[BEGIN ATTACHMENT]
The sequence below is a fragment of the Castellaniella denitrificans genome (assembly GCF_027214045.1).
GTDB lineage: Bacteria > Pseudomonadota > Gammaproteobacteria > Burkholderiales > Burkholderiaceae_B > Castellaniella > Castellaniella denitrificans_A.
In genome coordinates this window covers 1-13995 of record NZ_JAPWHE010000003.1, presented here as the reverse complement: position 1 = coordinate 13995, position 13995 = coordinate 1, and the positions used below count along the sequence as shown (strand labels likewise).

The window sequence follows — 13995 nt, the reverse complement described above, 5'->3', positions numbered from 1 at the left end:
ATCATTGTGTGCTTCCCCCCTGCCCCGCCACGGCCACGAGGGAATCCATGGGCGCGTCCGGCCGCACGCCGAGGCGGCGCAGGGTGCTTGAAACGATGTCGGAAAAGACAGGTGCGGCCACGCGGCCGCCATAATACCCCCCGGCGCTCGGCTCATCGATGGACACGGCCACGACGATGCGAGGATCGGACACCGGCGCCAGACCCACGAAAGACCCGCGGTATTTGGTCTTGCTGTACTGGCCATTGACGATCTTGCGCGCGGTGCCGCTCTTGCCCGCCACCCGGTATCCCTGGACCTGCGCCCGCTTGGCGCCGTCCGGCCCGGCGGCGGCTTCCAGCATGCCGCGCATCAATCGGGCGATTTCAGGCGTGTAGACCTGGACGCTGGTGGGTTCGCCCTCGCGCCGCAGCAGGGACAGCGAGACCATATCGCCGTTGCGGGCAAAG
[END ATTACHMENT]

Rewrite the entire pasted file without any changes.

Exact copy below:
The sequence below is a fragment of the Castellaniella denitrificans genome (assembly GCF_027214045.1).
GTDB lineage: Bacteria > Pseudomonadota > Gammaproteobacteria > Burkholderiales > Burkholderiaceae_B > Castellaniella > Castellaniella denitrificans_A.
In genome coordinates this window covers 1-13995 of record NZ_JAPWHE010000003.1, presented here as the reverse complement: position 1 = coordinate 13995, position 13995 = coordinate 1, and the positions used below count along the sequence as shown (strand labels likewise).

The window sequence follows — 13995 nt, the reverse complement described above, 5'->3', positions numbered from 1 at the left end:
ATCATTGTGTGCTTCCCCCCTGCCCCGCCACGGCCACGAGGGAATCCATGGGCGCGTCCGGCCGCACGCCGAGGCGGCGCAGGGTGCTTGAAACGATGTCGGAAAAGACAGGTGCGGCCACGCGGCCGCCATAATACCCCCCGGCGCTCGGCTCATCGATGGACACGGCCACGACGATGCGAGGATCGGACACCGGCGCCAGACCCACGAAAGACCCGCGGTATTTGGTCTTGCTGTACTGGCCATTGACGATCTTGCGCGCGGTGCCGCTCTTGCCCGCCACCCGGTATCCCTGGACCTGCGCCCGCTTGGCGCCGTCCGGCCCGGCGGCGGCTTCCAGCATGCCGCGCATCAATCGGGCGATTTCAGGCGTGTAGACCTGGACGCTGGTGGGTTCGCCCTCGCGCCGCAGCAGGGACAGCGAGACCATATCGCCGTTGCGGGCAAAG